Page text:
When I talk about mobile users' needs being different, what are the implications? Let's consider a fairly simple example: a corporate expense reporting application.
The typical use at a desktop is to assemble an expense report from receipts and perhaps automatic items, such as travel expenses. The user creates and names an expense report, adds and categorizes expense items, and submits the expense report. The main page ought to have a list of open (unsubmitted) expense reports, a button to create a new report (or even a form right on that page), and a list or access to a list of submitted expense reports (most recent first).
The typical use from a mobile device is to enter whatever expense is currently being incurred. Other use will be a distant second. Thus the main page should be a form to enter a single expense, as easily as possible.
The user need not enter the name of the business, just the category picked from a list (the name can be added later at the desktop). The expense can be assigned to an existing expense report, or no report, or a new report (user will have to enter at least the name of the report on a subsequent screen).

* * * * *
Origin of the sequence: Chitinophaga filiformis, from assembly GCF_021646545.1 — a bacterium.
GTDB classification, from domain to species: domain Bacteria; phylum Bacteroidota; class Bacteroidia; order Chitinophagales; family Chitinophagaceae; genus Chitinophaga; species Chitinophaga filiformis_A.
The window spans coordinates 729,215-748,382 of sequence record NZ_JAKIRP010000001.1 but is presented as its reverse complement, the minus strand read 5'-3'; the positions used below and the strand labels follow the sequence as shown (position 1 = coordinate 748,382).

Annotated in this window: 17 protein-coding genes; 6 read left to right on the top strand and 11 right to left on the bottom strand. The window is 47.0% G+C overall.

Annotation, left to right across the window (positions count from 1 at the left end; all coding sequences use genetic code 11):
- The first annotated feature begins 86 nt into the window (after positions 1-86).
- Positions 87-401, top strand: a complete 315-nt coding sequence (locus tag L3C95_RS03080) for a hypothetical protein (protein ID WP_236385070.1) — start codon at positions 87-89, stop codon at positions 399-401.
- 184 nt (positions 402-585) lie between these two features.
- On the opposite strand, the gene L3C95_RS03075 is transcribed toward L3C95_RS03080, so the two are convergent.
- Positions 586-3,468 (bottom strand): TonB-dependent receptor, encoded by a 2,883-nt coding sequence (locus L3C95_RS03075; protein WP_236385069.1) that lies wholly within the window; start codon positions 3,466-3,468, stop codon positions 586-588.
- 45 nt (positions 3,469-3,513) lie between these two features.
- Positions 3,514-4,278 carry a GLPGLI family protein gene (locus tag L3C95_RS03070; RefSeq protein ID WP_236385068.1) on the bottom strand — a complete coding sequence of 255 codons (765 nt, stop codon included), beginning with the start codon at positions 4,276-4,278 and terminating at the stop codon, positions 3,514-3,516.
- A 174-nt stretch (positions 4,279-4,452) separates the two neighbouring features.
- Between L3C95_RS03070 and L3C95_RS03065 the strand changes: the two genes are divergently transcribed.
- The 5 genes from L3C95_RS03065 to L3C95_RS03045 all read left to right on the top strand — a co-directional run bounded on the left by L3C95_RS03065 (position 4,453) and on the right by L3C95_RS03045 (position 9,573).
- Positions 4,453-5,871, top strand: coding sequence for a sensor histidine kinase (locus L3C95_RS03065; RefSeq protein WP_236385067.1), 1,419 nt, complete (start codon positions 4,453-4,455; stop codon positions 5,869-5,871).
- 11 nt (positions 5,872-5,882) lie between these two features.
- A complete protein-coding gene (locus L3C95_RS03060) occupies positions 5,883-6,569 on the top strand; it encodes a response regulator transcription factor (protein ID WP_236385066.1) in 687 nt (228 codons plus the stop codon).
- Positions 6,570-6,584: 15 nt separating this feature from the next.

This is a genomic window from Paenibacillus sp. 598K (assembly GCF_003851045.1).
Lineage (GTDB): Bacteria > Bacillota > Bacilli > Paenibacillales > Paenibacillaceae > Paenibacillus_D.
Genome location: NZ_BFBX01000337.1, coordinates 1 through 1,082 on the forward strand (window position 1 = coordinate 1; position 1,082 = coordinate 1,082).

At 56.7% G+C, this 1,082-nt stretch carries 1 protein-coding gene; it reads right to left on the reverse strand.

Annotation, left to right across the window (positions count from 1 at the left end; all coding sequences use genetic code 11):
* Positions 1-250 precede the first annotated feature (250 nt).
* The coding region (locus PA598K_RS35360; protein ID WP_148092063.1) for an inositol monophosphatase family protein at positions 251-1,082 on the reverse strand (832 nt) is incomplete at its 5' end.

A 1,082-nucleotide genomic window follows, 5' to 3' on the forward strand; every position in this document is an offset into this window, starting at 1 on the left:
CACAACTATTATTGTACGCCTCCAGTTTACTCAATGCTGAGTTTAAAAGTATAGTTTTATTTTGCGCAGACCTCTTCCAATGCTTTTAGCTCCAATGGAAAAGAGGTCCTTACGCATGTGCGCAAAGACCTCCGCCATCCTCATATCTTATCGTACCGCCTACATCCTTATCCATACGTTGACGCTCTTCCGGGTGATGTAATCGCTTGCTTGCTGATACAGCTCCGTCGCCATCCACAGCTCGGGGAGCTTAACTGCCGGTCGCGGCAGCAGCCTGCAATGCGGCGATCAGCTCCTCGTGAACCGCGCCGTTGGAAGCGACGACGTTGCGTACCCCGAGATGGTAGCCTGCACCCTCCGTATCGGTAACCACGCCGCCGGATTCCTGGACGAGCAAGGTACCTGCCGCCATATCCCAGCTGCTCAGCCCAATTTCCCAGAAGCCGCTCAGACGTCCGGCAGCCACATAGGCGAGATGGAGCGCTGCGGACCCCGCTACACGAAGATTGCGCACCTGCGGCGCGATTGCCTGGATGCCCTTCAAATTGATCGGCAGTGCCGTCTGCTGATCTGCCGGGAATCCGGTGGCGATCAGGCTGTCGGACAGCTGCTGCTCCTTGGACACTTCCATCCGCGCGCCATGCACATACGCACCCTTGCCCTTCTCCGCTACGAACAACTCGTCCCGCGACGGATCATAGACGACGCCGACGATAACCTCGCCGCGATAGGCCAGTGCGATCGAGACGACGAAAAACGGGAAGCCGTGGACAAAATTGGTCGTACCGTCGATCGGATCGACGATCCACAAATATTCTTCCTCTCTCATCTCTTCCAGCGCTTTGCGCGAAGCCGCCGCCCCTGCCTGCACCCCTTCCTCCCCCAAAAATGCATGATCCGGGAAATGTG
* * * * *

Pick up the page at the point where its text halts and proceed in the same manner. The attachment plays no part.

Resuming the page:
At the bottom of the form is a button labeled "Save", which will take the user back to the same page with a success message at the top of the screen. The expense is saved either to a report or to the "automatic items" mentioned above.
Because a small percentage of uses will be for some part of the main site's functionality, this is provided via a link on the page.
Bonus feature for mobile: based on the user's location and the expense category, provide a list of possible businesses to be receiving the expense.
This design, based on the users' needs in different contexts, can not be achieved by simply indicating which parts of a page should be published to a mobile.